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Okunaiya strike books Ceres-La Salle a trip to the UFL Cup Final



A clinical finish by Oladipo Babsola Okunaiya midway through the second half sent Ceres-La Salle FC to the Final of the United Football League (UFL) Cup. The lone goal separated the Bacolodnons from the Loyola Meralco Sparks in a tightly-contested semifinals clash Tuesday evening at the Rizal Memorial Football Stadium.

The two teams, who finished within the top three in the recently-concluded UFL Season, entered the match in high spirits. Both of them produced wins of huge margins in the earlier stages. One could infer that the bulk of goals would end once these two sides face each other, and despite Ceres beating Loyola by a cumulative margin of eight goals in the league, it turned out to be a close game as what most followers of the clubs had expected. If those scores in previous matches indicated something, it was that Ceres were foreseen to make an immediate surge. It was clearly the case as they had a better opening 20 minutes or so in the match, often causing problems to the Loyola backline. They had a golden chance to claim the advantage in as early as the third minute. Patrick Reichelt found himself with acres of space in the box but was unable to keep his balance, consequently losing control of the ball. At the 16th minute, Lee Jeong Woo sent a nifty pass to Reichelt who finished his attempt well past Trigo, but the linesman’s flag was up for offside called on the Philippine international. Aside from Lee and Reichelt, Juani Guirado and Martin Steuble also spurned a chance each off target in the first 20 minutes of the encounter.

Loyola then burst out from playing behind the ball to create chances from brilliant counter-attacking football. Phil Younghusband, playing as a central attacking midfielder, worked well from winning the ball to finding teammates who could make things happen in the attacking third. His brother James also had the same goal, although he was doing it from the left flank as a wing back. The duo sought to find Bradley Grayson, their team’s tenacious target man who had the incredible record of scoring 10 goals in the last eight games he played for Loyola. Eight minutes before halftime, Phil drilled a neat through ball into the path of Grayson, who took his time well to shoot past Ceres goalie Louie Casas. The Englishman had a go a couple of steps into the 18 yard box, but was unluckily denied by the crossbar. The Negros team was alarmed by such play that they wasted no time in trying to seize the initiative before referee Clifford Daypuyat blew the half-time whistle. Bienvenido Marañon, one of Ceres’ deadly finishers, tested Loyola netminder Tomas Trigo two minutes later. Overall, chances were few and far in between as both teams’ defenses stood firm in fending off each other’s attacks.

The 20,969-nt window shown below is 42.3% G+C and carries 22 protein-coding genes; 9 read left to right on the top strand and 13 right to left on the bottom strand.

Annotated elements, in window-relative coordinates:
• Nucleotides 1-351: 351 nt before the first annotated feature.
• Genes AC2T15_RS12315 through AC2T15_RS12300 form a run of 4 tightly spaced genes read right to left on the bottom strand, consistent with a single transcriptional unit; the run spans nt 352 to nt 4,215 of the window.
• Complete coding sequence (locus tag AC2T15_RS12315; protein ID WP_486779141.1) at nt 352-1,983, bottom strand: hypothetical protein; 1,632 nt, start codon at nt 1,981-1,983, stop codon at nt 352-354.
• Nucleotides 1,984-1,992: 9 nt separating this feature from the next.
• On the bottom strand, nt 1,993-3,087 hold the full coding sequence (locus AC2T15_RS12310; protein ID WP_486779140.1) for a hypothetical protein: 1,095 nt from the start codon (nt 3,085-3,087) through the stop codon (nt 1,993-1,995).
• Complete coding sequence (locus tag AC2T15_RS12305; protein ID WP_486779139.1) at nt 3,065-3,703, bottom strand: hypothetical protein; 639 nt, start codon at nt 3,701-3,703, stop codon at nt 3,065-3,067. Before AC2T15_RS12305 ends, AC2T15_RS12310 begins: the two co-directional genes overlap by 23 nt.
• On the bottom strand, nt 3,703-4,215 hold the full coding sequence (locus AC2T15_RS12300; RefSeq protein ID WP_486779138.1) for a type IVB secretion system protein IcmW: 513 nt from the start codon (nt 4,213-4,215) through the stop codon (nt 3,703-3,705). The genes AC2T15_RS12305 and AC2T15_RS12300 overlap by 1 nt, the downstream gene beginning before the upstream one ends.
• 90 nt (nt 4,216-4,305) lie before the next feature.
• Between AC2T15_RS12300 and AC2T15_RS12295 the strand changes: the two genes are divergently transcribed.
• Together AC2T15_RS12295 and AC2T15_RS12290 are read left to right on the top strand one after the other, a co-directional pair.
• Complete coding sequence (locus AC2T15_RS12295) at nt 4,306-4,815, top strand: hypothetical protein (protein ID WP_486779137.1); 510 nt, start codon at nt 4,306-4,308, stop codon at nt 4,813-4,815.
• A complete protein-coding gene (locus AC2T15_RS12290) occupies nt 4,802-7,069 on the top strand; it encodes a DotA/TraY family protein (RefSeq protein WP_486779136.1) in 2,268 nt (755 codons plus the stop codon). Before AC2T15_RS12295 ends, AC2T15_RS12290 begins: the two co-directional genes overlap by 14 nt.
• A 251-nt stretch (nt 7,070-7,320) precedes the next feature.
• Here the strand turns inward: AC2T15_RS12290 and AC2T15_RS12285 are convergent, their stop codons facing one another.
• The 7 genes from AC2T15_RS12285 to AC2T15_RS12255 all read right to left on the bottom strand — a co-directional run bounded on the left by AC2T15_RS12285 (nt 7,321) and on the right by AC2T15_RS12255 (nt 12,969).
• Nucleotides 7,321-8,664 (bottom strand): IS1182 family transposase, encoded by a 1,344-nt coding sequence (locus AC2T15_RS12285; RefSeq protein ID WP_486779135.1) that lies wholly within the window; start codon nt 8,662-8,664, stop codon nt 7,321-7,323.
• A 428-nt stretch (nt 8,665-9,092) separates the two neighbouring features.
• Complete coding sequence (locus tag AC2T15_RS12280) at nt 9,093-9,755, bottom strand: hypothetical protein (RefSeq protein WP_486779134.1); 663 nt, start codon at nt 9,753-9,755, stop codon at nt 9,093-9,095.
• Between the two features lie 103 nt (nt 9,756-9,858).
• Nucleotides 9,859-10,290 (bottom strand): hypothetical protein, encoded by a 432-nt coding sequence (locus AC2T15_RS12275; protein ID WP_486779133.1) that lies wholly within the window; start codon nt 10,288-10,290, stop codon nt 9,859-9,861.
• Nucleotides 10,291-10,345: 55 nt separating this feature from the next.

In the second half, Ceres resumed their dominance on the ball. They played to their pace and the only way the Sparks could punish them is by making mistakes on defense. Although Loyola nearly troubled the Ceres back row with a Curt Dizon cross falling just inches from the goal line. Fortunately for the Negrenses, no one in black shirts were there to tap the ball in. Instead, the rock rolled harmlessly for Ceres to get hold of it anew. The Bacolod team frustrated their opponents, who gave away plenty of free kicks inside their half. Loyola looked fine with that set up though, as they appear to embrace such positions comfortably. More often than not, Ceres’ dead ball plays ended up being cleared or sent out of play. It also offered the Sparks a platform to rush forward with the aim of catching the Ceres defense flat on the break. Such approach almost gave Loyola the lead, but James’ shot was parried away by Casas at the 55th minute. Seven minutes later, just after a Ceres attacking sequence, Trigo handed his team’s adversaries a window to claim the go-ahead goal. After clumsily dropping the ball, he rushed to claim it back but that was considered an infringement of the rules by the official, who awarded an indirect free kick to Ceres. Marañon fired his shot wastefully into the wall.

As minutes went by, the desire to grab the lead was mounting. Both teams were often derailed in the middle of the pitch, but when Ceres brought the ball near the box, they took the most out of it. Okunaiya whipped his shot from around 20 yards to put his team ahead. The finish was sublime, offering no chance for Trigo to keep it from bulging the bottom corner of the net. From the moment Ceres went ahead, Loyola naturally played more aggressively. Their attacking runs were promising, but it lacked the finishing needed to supply an equalizer. The closest they had of tying the match came three minutes before time. Phil located Grayson the same manner Lee saw Reichelt in the previous half. No goal was disallowed, however, as play was halted even before Grayson took aim on goal as the English striker was deemed offside. Time, which was on Ceres side at that moment, soon ran out, which signals Ceres’ right to face Kaya for all the marbles on Friday.

Ceres-La Salle coach Ali Go was pleased to have steered his team a step closer to an enviable “double” but insists that it took them a slice of luck to get there. “It was a very exciting game. We’re just lucky that the game went our way,” he said. Go also suggested that his team’s commitment to their game plan bore fruit, accomplishing it “from the beginning until the end” according to him. They now have two days to prepare for an intense duel against Kaya FC, who had the fortune to emerge victorious over Stallion FC via penalties in the other semifinal played nearly three hours before Ceres went to action. The colossal match whose winner will be crowned as the 2015 UFL Cup Champions will be held still at the Rizal Memorial Football Stadium, 8:15 PM on Friday, August 28. — LGT

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